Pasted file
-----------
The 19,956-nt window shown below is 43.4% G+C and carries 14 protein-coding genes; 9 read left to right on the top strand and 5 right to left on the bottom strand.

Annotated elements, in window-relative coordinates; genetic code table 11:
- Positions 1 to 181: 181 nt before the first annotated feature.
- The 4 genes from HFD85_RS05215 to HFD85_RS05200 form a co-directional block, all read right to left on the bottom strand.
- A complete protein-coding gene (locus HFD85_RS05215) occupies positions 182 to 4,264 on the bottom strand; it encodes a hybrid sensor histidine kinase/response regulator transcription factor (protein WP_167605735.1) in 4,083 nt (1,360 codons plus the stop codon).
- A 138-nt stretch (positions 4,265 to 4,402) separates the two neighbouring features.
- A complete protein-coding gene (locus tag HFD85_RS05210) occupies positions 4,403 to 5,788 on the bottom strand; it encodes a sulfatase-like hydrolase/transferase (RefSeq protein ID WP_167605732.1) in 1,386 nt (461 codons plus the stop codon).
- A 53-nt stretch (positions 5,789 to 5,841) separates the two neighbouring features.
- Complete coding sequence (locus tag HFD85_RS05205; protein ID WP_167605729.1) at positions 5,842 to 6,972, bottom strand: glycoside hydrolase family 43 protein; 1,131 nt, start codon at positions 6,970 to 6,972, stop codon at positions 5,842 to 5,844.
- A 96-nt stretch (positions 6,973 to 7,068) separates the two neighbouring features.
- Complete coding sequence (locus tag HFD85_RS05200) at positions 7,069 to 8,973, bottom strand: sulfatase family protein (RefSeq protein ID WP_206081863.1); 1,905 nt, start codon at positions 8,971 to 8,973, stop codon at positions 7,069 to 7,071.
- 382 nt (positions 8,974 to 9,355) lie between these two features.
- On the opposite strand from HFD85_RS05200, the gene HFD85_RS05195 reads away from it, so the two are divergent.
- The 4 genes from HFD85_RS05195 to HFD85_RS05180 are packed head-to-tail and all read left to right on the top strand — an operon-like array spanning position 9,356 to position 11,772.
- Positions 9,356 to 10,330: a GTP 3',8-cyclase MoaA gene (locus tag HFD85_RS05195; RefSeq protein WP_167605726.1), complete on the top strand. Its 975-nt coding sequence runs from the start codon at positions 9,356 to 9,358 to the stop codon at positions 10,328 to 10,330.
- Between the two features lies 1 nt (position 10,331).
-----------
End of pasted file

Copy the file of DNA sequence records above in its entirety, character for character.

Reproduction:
The 19,956-nt window shown below is 43.4% G+C and carries 14 protein-coding genes; 9 read left to right on the top strand and 5 right to left on the bottom strand.

Annotated elements, in window-relative coordinates; genetic code table 11:
- Positions 1 to 181: 181 nt before the first annotated feature.
- The 4 genes from HFD85_RS05215 to HFD85_RS05200 form a co-directional block, all read right to left on the bottom strand.
- A complete protein-coding gene (locus HFD85_RS05215) occupies positions 182 to 4,264 on the bottom strand; it encodes a hybrid sensor histidine kinase/response regulator transcription factor (protein WP_167605735.1) in 4,083 nt (1,360 codons plus the stop codon).
- A 138-nt stretch (positions 4,265 to 4,402) separates the two neighbouring features.
- A complete protein-coding gene (locus tag HFD85_RS05210) occupies positions 4,403 to 5,788 on the bottom strand; it encodes a sulfatase-like hydrolase/transferase (RefSeq protein ID WP_167605732.1) in 1,386 nt (461 codons plus the stop codon).
- A 53-nt stretch (positions 5,789 to 5,841) separates the two neighbouring features.
- Complete coding sequence (locus tag HFD85_RS05205; protein ID WP_167605729.1) at positions 5,842 to 6,972, bottom strand: glycoside hydrolase family 43 protein; 1,131 nt, start codon at positions 6,970 to 6,972, stop codon at positions 5,842 to 5,844.
- A 96-nt stretch (positions 6,973 to 7,068) separates the two neighbouring features.
- Complete coding sequence (locus tag HFD85_RS05200) at positions 7,069 to 8,973, bottom strand: sulfatase family protein (RefSeq protein ID WP_206081863.1); 1,905 nt, start codon at positions 8,971 to 8,973, stop codon at positions 7,069 to 7,071.
- 382 nt (positions 8,974 to 9,355) lie between these two features.
- On the opposite strand from HFD85_RS05200, the gene HFD85_RS05195 reads away from it, so the two are divergent.
- The 4 genes from HFD85_RS05195 to HFD85_RS05180 are packed head-to-tail and all read left to right on the top strand — an operon-like array spanning position 9,356 to position 11,772.
- Positions 9,356 to 10,330: a GTP 3',8-cyclase MoaA gene (locus tag HFD85_RS05195; RefSeq protein WP_167605726.1), complete on the top strand. Its 975-nt coding sequence runs from the start codon at positions 9,356 to 9,358 to the stop codon at positions 10,328 to 10,330.
- Between the two features lies 1 nt (position 10,331).